Philippines President Duterte calls off US rifle deal
Philippines President Rodrigo Duterte has canceled the purchase of over 26,000 US rifles for the national police force after reports Washington would be halting the sale over concerns of human rights violations.
"We will not insist on buying expensive arms from the United States. We can always get them somewhere else. I am ordering the police to cancel it. We don't need them," Duterte said in a televised speech on Monday.
"We will just have to look for another source that is cheaper and maybe as durable and as good as those made in the place we are ordering them," Duterte added.
Duterte: I would like to announce now, that the ordering of 26k M16 for the police will be cancelled. We will look for cheaper source.— The Philippine Star (@PhilippineStar) November 7, 2016
Last week Reuters reported the US State Department had halted the sale of M4 assault rifles to Philippines police after Democratic Senator Ben Cardin promised to oppose the move. Cardin was concerned about reported human rights violations amid the war on drugs initiated by Duterte in the summer.
The Philippines president slammed the reports, threatening that his government could go to Russia or China for the weapons, and also bad-mouthing the US.
"Look at these monkeys, the 26,000 firearms we wanted to buy, they don't want to sell. Son of a b****, we have many homemade guns here. These American fools," Duterte said during a TV speech last Wednesday.
"Russia, they are inviting us. China also. China is open, anything you want, they sent me a brochure saying we select there, we'll give you,” Duterte said.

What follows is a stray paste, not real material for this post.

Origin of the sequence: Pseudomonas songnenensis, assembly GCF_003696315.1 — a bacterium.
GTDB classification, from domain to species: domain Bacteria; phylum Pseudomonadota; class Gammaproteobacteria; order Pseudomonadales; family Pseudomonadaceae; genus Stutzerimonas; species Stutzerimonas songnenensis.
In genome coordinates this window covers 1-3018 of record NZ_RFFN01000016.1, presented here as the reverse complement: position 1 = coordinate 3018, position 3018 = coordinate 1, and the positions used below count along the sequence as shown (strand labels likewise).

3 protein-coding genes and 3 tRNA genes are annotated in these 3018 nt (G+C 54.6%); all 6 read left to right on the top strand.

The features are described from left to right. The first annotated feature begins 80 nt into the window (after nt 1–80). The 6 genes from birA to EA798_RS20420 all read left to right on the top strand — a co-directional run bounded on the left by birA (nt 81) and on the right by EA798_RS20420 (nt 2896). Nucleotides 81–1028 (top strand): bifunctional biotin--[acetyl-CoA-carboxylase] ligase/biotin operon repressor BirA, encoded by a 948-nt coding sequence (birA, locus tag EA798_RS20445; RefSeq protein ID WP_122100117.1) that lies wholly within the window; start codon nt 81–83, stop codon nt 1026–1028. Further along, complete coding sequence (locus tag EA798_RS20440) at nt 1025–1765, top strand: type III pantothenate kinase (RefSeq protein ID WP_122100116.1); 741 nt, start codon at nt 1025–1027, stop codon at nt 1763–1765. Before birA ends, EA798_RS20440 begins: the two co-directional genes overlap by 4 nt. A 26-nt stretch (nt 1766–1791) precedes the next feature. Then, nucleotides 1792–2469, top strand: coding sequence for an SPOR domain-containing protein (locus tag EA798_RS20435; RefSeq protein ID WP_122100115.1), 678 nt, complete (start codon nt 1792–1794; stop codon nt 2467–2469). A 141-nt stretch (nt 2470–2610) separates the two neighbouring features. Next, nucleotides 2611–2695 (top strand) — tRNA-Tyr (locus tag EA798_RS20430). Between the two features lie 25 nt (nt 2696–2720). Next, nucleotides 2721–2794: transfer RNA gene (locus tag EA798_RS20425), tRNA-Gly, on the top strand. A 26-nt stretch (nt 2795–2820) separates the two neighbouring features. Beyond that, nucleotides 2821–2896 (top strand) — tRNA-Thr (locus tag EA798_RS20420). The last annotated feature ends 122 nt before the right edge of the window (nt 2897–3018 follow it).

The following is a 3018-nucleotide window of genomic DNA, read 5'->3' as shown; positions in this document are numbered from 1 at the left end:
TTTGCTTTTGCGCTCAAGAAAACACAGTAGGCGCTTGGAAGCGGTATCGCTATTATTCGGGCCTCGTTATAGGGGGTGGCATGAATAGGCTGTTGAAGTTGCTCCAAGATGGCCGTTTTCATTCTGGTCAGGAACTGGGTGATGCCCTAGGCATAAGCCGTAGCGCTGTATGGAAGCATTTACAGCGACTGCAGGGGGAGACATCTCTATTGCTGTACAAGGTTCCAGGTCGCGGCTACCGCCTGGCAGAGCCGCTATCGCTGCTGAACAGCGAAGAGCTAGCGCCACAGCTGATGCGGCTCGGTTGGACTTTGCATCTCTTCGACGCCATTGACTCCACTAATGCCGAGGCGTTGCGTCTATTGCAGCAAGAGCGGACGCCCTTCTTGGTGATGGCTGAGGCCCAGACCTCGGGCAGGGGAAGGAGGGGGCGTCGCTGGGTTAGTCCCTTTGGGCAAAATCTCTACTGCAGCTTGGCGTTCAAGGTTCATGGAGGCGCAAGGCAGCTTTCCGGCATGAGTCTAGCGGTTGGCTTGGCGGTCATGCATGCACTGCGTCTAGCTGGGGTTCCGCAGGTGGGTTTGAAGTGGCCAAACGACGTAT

The Philippines has been America’s key ally in the region for decades, but relations have turned sour over the battle with illegal drugs, a key issue Duterte pledged to address during his campaign.
According to various estimates, between 2,300 and 4,700 people have been killed in operations by the police and vigilantes recently, causing Senator Cardin to say he would oppose the sale of the US rifles to the Philippines.
Duterte is notorious for his swearing, and the latest incidents come just days after he promised to stop cursing, saying that God had ordered him to do so while the president was on a plane returning from a visit to Japan.
The Philippines leader has in the past called US President Barack Obama “a son of a whore” and demanded that America stop treating the Philippines like “a dog with leash.”
While the US government seems to be doing its best not to react to Duterte’s frequent outbursts, Daniel Wagner, Managing Director of Risk Cooperative believes there is a genuine risk posed to the regional balance of power and US-Philippine relations.
“Well, we need to keep this in perspective, it’s always just a question of a given day and a given week until the latest outrage from Mr. Duterte’s mouth comes, no matter who it’s directed at,” Wagner told RT. “I think the US government has probably said look, we can expect more of this type of thing and we need to just basically roll with the punches.”
“[Duterte’s foreign policy] is certainly a source of concern, not only for the US but it should be a source of concern for Asia more broadly for a very simple reason: Mr. Duterte, whatever his objectives are, he is upending decades of postwar regional security, and this is a concern… China is basically having a free hand in doing more-or-less whatever it wants regardless of any pivot or non-pivot by the US.”